NASA has also been useful in developing and preserving technologies with important military applications. The sensors used on interplanetary probes are similar and sometimes identical to the ones used on the most advanced spy satellites. Life support technologies developed for the shuttle find their way into the flight suits worn by pilots who fly high altitude military jets. And while America has not built a new ICBM or submarine launched nuclear missile for decades, NASA, by keeping the solid rocket motor industry alive has insured that if the decision were made to build a new type of missile for the US nuclear deterrent force, the Defense Department could do so without having to rebuild the nation's solid fueled rocket making expertise from nothing.

By keeping America's space industry alive and healthy NASA has in the past directly contributed to overall US global power. As the agency succumbs to confusion and a lack of clear direction its ability to help keep America secure and prosperous will inevitably diminish.

So as the private efforts stumble in an attempt take up the slack left by a hollowed out national space program, as we become dependent on the rocketry supplied by an adversary, and as other world powers ramp up their missile technology, one must wonder who stands to benefit from such trends.  Certainly not the United States of America.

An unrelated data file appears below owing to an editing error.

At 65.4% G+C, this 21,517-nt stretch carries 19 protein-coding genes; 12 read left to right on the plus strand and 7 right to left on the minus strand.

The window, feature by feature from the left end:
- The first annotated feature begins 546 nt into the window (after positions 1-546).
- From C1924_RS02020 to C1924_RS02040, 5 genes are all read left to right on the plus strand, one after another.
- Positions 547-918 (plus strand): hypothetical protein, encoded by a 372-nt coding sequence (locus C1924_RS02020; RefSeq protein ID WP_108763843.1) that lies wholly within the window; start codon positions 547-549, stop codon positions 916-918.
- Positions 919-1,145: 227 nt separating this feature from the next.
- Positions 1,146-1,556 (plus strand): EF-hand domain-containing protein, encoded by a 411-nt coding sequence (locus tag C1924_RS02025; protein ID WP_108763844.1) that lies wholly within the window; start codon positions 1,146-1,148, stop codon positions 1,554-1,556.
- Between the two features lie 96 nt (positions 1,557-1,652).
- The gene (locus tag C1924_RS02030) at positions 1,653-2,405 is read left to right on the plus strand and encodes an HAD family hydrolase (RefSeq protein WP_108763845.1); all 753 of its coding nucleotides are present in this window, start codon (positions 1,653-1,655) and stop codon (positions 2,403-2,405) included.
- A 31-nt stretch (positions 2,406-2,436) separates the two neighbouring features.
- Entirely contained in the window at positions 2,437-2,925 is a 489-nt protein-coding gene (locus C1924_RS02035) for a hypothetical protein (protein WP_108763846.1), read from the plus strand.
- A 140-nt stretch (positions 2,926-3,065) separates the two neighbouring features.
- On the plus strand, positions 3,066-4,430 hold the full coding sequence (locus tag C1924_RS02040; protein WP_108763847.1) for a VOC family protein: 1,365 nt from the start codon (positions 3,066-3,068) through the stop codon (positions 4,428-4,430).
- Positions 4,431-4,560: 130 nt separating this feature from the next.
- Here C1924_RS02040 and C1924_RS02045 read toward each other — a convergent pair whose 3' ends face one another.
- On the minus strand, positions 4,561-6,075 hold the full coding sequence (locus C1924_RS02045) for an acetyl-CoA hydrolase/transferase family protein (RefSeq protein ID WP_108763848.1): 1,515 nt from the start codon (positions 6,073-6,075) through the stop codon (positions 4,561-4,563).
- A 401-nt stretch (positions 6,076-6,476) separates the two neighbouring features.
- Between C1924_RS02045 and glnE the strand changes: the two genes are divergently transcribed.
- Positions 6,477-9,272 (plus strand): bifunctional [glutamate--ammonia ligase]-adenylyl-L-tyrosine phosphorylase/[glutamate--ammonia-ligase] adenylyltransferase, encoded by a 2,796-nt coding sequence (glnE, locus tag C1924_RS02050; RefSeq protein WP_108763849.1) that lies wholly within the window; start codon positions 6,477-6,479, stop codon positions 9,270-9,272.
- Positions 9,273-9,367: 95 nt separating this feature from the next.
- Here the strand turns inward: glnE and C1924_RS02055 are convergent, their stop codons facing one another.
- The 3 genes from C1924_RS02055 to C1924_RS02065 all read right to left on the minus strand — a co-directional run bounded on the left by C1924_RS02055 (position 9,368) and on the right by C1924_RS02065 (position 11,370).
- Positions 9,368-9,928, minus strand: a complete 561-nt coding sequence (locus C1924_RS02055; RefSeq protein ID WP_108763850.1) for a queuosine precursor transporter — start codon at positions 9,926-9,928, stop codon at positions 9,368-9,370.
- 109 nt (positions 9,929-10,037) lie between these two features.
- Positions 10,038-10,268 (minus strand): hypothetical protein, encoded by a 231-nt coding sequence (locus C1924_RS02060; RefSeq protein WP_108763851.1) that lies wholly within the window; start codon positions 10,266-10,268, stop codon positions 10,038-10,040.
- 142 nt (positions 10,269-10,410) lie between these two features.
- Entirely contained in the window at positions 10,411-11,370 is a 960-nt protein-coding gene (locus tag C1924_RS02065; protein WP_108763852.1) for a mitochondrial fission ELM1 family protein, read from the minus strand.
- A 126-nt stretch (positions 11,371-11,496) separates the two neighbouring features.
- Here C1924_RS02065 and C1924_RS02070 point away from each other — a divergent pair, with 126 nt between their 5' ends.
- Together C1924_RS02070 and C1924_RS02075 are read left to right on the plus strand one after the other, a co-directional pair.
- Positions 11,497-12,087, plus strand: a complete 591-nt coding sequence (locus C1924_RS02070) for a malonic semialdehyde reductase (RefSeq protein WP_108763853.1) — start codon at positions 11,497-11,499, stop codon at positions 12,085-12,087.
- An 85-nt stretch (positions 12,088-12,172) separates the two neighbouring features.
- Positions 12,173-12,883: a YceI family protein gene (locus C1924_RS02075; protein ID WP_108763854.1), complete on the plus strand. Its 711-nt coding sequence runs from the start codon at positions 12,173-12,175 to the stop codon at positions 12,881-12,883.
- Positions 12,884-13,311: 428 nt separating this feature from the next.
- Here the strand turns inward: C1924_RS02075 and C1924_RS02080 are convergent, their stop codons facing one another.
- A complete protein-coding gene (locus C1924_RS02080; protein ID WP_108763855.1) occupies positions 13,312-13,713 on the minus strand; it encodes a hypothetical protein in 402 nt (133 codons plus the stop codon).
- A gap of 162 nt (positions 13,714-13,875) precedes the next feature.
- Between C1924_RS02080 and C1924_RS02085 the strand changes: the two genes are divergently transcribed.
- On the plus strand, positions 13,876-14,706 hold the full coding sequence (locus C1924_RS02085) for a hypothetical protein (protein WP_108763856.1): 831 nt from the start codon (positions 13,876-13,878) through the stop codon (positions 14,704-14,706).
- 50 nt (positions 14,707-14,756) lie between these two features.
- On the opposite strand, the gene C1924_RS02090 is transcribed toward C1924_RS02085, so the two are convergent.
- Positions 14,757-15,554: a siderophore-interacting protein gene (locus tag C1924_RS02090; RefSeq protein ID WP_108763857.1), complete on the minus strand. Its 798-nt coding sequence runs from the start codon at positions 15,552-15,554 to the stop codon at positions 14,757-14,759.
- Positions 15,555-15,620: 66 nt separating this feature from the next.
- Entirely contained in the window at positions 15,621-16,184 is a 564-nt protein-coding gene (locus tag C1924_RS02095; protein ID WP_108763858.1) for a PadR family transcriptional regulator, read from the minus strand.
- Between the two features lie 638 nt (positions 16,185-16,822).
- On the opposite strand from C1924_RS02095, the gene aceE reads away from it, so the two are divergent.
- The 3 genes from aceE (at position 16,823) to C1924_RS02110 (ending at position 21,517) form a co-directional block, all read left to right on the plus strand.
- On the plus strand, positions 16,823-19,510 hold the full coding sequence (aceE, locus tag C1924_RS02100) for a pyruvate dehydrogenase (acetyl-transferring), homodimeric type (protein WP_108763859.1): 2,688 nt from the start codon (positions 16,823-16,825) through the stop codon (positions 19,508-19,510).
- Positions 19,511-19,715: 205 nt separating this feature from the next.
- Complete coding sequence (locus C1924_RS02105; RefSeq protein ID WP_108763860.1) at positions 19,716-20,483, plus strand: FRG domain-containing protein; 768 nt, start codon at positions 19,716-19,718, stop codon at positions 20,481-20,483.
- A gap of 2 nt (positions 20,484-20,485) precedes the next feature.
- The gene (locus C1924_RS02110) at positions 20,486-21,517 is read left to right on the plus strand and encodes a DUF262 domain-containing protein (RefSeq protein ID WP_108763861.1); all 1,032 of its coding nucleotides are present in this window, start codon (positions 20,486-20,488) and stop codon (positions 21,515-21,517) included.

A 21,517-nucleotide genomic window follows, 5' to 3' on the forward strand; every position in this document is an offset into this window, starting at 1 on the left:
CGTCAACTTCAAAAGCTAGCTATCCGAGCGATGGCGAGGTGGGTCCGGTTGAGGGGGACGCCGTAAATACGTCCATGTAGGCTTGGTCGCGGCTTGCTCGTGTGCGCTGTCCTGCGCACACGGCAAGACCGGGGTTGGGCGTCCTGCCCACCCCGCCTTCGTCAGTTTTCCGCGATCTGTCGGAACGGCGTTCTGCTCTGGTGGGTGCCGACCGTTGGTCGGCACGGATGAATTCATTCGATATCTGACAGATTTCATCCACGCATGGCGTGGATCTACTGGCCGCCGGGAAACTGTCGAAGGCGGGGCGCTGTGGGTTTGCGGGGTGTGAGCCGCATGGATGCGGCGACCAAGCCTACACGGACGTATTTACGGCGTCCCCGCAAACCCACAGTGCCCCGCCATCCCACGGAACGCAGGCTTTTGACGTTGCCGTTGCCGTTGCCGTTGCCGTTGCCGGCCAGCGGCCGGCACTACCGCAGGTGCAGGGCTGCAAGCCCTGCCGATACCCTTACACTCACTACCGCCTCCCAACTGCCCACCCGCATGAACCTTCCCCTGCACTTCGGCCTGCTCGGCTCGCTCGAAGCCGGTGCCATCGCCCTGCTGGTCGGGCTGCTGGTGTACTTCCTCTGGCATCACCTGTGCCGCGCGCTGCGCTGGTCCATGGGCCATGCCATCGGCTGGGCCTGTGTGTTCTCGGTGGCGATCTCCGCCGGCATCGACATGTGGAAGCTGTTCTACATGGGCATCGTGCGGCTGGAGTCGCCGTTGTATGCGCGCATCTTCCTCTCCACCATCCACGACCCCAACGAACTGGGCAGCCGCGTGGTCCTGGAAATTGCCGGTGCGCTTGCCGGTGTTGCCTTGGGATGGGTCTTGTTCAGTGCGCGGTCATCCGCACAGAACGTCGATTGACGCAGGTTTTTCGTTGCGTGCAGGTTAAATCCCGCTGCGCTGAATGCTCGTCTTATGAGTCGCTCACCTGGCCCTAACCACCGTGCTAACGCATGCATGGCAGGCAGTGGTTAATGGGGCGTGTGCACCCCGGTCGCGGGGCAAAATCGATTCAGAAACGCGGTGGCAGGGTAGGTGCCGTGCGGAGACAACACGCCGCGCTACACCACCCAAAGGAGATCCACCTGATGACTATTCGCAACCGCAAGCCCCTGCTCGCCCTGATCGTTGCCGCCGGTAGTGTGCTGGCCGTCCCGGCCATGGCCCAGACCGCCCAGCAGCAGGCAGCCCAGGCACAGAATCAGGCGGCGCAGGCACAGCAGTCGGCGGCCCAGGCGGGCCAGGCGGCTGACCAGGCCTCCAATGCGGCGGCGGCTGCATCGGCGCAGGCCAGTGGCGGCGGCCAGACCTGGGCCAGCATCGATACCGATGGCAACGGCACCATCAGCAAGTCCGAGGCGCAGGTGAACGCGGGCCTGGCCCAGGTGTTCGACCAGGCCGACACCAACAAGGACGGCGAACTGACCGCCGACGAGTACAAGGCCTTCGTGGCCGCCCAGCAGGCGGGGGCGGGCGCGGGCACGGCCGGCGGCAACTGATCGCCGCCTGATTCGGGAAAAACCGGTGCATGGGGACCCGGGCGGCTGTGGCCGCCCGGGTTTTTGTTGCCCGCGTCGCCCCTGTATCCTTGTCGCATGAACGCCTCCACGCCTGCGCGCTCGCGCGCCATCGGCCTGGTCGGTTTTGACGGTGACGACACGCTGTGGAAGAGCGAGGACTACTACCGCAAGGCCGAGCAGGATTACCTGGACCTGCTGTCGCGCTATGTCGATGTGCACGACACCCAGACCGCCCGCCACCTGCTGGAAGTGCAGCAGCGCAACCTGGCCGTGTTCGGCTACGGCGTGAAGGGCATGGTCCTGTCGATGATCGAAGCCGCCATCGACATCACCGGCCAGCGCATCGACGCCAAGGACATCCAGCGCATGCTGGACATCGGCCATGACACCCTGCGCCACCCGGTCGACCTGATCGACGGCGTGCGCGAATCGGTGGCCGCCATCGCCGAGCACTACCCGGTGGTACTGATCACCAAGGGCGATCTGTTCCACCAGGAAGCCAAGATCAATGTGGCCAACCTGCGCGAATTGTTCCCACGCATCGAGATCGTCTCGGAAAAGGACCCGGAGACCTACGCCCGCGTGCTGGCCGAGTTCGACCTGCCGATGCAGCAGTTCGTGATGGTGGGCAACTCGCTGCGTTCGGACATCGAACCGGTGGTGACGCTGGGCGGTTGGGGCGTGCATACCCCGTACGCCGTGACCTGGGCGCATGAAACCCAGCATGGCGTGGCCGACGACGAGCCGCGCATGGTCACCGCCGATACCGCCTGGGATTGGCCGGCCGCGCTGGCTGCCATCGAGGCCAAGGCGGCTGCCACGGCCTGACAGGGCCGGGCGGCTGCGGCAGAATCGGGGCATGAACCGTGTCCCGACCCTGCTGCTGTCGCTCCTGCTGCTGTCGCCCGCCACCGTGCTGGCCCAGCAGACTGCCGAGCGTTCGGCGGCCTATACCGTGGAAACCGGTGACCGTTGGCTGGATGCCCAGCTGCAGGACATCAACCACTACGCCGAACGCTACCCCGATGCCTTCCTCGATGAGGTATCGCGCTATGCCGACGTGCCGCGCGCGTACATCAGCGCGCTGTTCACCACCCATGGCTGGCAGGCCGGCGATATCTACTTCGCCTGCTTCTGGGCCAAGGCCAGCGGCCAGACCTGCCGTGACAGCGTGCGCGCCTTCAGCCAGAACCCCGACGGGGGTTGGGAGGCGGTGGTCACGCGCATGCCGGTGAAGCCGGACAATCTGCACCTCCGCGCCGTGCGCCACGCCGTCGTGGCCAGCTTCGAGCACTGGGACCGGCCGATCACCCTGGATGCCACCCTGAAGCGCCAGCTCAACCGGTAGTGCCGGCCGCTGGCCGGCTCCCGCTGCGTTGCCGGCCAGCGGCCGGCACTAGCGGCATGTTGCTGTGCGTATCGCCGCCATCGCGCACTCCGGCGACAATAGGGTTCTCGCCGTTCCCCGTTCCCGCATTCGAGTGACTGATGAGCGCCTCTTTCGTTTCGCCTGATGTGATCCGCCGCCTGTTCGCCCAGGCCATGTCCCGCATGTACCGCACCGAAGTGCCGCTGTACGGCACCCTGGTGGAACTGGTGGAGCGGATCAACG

It was always curious that President Obama had NASA on his radar so early in his administration.  Why would there be such a planned reduction in the support of NASA and a push to have it replaced by infant private-sector efforts?

Recently, on June 28, an Elon Musk SpaceX vehicle loaded for a resupply mission to the International Space Station exploded in a “vehicle launch failure.”

SpaceX has made two previous attempts to land the first stage of its rocket -- once in January and again in April. Both attempts at landing failed.

And last October, a cargo spacecraft developed by Orbital Sciences destined for the ISS exploded just after the company was awarded a $1.9 billion contract with NASA.…

Separately, one person died last fall -- just days after the Orbital Sciences incident -- when a craft developed by Virgin Galactic intended for eventual civilian passengers exploded during a flight over California.